... [I]n government agencies, at scientific organizations and on university campuses, female scientists are asking why, and wondering what they can do about [the fact that more women than men leave science and engineering]. The Association for Women in Science, the National Science Foundation and the National Research Council are among the groups tackling these issues. In just the past two months, conferences have been held at Columbia University and the City University of New York graduate center. Harvard has a yearlong lecture series on “Women, Science and Society.”
This fall, female scientists at Rice University here gathered promising women who are graduate students and postdoctoral fellows to help them learn skills that they will need to deal with the perils of job hunting, promotion and tenure in high-stakes academic science.
“The reality is there are barriers that women face,” said Kathleen S. Matthews, the dean of natural sciences at Rice, who spoke at the meeting’s opening dinner. “There are circles and communities of engagement where women are by and large not included.”
From this NYTimes story by Cornelia Dean. There are lots of subtle sources of discrimination, and it's important to identify them. This article points to some of them. In combating "unspoken, even unconscious sexism", the article brings up mentoring again and again as particularly important for women.
... In her keynote speech at the Rice conference, Deb Niemeier, a professor of civil engineering at the University of California at Davis, mentioned several occasions when timely intervention from a thesis adviser, department chairman or other mentor turned things around for her.
Joan Steitz, a professor of molecular biophysics at Yale and a member of the academy’s expert panel, said the same thing in one of the Harvard lectures this month. It is crucial to have “someone up your sleeve who will save you,” Dr. Steitz said.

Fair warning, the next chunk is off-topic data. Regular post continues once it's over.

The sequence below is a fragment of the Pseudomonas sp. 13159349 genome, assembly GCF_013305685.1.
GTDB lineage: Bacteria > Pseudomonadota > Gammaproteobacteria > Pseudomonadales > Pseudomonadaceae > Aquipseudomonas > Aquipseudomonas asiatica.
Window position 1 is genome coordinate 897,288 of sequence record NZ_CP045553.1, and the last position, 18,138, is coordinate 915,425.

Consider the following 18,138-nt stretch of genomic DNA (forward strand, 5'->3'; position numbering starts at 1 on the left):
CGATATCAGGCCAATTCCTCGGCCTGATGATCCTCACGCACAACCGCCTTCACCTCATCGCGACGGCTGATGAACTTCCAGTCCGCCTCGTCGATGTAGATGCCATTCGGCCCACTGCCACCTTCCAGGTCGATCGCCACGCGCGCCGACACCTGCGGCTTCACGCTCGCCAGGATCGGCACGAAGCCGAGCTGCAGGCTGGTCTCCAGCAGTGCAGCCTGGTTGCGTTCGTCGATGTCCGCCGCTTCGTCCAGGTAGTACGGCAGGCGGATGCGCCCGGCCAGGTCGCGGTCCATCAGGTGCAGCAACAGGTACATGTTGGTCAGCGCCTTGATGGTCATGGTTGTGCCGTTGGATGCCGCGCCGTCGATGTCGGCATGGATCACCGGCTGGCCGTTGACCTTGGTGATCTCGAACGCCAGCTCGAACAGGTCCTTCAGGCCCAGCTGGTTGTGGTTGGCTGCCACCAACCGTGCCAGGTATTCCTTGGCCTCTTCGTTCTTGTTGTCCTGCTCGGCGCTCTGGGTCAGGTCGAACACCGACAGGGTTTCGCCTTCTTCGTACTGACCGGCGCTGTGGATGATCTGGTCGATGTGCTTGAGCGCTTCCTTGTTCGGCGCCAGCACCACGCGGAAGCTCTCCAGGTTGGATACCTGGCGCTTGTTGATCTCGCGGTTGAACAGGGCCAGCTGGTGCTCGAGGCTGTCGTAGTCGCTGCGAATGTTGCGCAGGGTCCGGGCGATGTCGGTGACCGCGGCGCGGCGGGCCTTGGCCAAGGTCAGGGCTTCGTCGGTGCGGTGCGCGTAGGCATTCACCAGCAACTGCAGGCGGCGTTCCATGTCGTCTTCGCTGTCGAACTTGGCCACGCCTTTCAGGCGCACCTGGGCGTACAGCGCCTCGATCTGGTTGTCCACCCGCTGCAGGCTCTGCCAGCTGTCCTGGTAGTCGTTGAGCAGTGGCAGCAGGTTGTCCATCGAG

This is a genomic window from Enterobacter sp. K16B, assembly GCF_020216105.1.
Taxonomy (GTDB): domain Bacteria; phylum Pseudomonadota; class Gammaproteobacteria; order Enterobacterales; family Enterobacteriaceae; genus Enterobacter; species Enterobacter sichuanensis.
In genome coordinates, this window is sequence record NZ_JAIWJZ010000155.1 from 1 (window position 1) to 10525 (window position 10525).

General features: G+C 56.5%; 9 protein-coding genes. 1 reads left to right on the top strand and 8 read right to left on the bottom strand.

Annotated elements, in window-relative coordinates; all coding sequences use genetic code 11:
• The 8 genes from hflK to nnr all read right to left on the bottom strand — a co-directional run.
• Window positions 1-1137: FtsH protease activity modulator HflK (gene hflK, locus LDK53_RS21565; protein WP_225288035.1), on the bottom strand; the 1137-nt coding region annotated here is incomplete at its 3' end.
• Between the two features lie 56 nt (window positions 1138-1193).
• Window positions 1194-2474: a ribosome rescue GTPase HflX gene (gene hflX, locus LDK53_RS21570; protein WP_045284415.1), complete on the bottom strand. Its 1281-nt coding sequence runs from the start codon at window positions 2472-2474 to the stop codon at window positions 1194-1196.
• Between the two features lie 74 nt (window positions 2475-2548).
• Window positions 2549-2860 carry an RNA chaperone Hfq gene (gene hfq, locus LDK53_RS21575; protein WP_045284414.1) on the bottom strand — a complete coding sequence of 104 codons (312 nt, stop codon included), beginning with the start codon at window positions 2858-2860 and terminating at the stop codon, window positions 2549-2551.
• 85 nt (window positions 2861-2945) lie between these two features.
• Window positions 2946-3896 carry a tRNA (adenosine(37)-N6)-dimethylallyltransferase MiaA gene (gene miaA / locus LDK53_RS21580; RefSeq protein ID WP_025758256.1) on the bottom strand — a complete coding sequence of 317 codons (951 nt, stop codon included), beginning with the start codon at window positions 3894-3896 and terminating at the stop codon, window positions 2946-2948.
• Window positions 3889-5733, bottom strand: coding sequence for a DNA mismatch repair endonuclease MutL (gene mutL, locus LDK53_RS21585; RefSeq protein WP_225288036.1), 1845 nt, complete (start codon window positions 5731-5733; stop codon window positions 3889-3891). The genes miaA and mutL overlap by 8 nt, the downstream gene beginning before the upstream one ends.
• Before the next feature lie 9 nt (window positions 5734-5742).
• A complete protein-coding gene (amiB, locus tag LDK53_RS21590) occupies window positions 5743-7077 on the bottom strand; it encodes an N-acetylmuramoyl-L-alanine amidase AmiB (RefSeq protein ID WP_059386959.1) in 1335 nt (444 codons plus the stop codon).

But there is evidence that women do not receive this support to the degree men do.
Dr. Steitz cited a study of letters of recommendation written for men and women seeking academic appointments. Though all the applicants were successful, she said, and though the letters were written by men and women, the study found that the applicant’s personal life was mentioned six times more often if the letter was about a woman.
Also, Dr. Steitz said, “For women, the things that were talked about more frequently were how well they were trained, what good teachers they were and how well their applications were put together.” When the subject of the letter was male, she said, the big topics were research skills and success in the lab.
“Ever since I read this paper and I sit down to write a letter of recommendation,” Dr. Steitz said, “I think, ‘Oh, have I fallen into this trap?’ ”
If mentors don’t present themselves, women may have to create them, Dr. Steitz said.
She cited “Every Other Thursday: Stories and Strategies from Successful Women Scientists” (Yale University Press, 2006), a book by Ellen Daniell, a former assistant professor of molecular biology at the University of California, Berkeley. In the book Dr. Daniell describes a group of female scientists who have been meeting regularly for more than 20 years to talk about their professional triumphs and travails, turning themselves into mentors and role models for one other.
As Dr. Niemeier told the women at Rice, “If your adviser is not going to help you with a strong network, form a network of your own. Pick out some women you would like to get to know, who have scholarly reputations, and get to know them.”